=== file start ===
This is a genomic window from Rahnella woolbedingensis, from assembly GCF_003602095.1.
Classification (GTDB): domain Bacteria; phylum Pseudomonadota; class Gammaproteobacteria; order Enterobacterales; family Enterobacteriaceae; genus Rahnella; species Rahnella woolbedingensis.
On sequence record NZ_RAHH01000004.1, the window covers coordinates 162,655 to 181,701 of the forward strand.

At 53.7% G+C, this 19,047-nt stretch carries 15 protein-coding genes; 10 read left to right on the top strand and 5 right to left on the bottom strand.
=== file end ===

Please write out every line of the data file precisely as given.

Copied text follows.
This is a genomic window from Rahnella woolbedingensis, from assembly GCF_003602095.1.
Classification (GTDB): domain Bacteria; phylum Pseudomonadota; class Gammaproteobacteria; order Enterobacterales; family Enterobacteriaceae; genus Rahnella; species Rahnella woolbedingensis.
On sequence record NZ_RAHH01000004.1, the window covers coordinates 162,655 to 181,701 of the forward strand.

At 53.7% G+C, this 19,047-nt stretch carries 15 protein-coding genes; 10 read left to right on the top strand and 5 right to left on the bottom strand.